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Elk Hunting For The Layman - Part 1

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Unread 04-19-2011, 07:26 PM
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Elk Hunting For The Layman - Part 1

Elk are plentiful in most western states and can be hunted on private or public land, with or without a guide service, and in pre-established drop camps or camps of your own means. Private land hunts are usually guided hunts unless you are a native to the state and area you are hunting in. Locals or people with local knowledge can gain permission to hunt elk on private land sometimes for self-guided hunts by paying a parking or day pass fee to the property owner. Hunting on public land is usually more conducive to self-guided hunts.
This is a thread for discussion of the article, Elk Hunting For The Layman, By T. W. "Tommy" Cornelison. Here you can ask questions or make comments about the article.
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Unread 04-21-2011, 09:20 AM
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Join Date: Apr 2011
Location: Yuma, AZ
Posts: 13
Re: Elk Hunting For The Layman - Part 1

I have been hunting elk for just a couple years now, as I've recently moved to the southwest and most of my hunting experience has been northeast deer. One question I could never find an answer to was how much bullet energy is needed to bring down an elk with a well placed shot. This has been the first article I've found to address that question. Thanks...great read!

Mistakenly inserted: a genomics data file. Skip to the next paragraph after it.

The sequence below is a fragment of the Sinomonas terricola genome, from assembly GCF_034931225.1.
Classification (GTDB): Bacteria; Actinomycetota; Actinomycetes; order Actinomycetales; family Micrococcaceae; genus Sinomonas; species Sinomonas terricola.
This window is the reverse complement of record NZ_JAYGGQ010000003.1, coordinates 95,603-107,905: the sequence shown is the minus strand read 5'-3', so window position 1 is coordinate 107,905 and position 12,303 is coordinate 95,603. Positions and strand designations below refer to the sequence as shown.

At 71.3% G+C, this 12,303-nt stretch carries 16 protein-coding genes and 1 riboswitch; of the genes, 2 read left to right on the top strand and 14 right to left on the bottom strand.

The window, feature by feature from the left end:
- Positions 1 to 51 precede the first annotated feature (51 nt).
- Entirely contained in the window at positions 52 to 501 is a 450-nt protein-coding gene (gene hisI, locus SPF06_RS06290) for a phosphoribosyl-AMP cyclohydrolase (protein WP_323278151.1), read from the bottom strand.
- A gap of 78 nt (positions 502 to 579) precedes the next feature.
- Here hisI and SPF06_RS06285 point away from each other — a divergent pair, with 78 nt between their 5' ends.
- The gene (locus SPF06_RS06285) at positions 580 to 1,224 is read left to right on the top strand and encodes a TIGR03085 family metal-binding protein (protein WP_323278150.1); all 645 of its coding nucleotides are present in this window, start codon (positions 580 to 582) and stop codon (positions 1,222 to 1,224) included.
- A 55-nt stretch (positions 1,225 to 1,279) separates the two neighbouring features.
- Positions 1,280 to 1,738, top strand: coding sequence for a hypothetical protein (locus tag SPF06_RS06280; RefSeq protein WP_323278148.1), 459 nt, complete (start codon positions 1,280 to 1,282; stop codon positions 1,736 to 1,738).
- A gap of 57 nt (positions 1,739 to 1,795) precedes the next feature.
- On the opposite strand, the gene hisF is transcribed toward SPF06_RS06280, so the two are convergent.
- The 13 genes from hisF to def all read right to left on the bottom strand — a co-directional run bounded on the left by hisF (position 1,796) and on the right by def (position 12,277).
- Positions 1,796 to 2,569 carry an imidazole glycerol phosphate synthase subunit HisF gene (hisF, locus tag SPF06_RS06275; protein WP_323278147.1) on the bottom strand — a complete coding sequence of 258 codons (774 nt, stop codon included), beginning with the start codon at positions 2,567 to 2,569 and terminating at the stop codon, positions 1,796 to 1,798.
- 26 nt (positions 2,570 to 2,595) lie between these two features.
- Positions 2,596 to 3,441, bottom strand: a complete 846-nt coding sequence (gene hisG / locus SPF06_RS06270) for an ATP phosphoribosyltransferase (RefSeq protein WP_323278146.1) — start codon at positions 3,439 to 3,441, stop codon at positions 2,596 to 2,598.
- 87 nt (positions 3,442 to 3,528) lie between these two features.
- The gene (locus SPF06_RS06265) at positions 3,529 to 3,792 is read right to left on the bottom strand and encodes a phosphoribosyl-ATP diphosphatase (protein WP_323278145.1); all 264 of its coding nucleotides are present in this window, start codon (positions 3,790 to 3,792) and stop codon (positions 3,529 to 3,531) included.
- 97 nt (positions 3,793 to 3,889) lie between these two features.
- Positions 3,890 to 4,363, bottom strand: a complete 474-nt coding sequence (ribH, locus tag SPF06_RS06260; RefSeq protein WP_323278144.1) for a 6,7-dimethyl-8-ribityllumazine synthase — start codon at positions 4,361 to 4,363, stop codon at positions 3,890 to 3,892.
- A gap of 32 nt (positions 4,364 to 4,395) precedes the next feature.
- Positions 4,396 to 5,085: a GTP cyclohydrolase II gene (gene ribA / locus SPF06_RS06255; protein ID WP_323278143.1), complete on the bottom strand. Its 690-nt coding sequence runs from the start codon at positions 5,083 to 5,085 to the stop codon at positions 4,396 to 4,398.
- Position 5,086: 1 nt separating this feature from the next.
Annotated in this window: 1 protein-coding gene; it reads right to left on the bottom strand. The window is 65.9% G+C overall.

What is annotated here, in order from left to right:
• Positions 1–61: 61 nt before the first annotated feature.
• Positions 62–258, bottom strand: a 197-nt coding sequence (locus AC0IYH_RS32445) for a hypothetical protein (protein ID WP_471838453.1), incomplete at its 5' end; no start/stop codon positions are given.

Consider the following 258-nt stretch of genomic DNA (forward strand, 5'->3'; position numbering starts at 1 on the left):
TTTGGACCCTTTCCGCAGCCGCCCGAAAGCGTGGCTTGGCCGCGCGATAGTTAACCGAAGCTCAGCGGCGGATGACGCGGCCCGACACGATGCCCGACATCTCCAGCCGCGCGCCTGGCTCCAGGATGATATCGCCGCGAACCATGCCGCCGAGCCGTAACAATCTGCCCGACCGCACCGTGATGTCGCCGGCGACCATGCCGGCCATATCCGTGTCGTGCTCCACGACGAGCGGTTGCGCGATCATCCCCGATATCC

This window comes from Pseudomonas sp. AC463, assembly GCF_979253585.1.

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Unread 04-21-2011, 07:17 PM
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Re: Elk Hunting For The Layman - Part 1

I have been trying to check into land owners that allow hunters to hunt on their land for little or no cost. The state that I was told about was Wy. I went on line to the Wildlife departments web site. But not being very familiar will the locations and the different types of hunting availble I was reluctant to lay out the tag investment. I believe that a small group in a guided hunt would be best for the first time, that is what i take from your article.
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Unread 07-13-2011, 07:54 PM
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Join Date: Jun 2011
Location: charlo, MT
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Re: Elk Hunting For The Layman - Part 1

i have hunted and lived in wyoming, colorado, montana and alaska. i was an elk and deer guide out of Hell's canyon in idaho.
the minimum elk rifle is one that you can shoot well and know your shot placement. i have seen women who shot their elk everyyear with a 243. usiing a super penetrator like combitech's or barnes, it will penetrate even on a quartering shot. as a guide we preferred to see someone show up with a 280 or 270 than a 300 WM or bigger. most people cannot handle the recoil of the bigger guns and get flinchy. plus, a lot of people who have hunted a lot get "bull" fever when they are close to an elk, so we want someone who is smart enough to know their limits and have chosen a smaller caliber/cartridge than one who is trying to show off with a cannon that they cannot control EVERY time in the most demanding situations.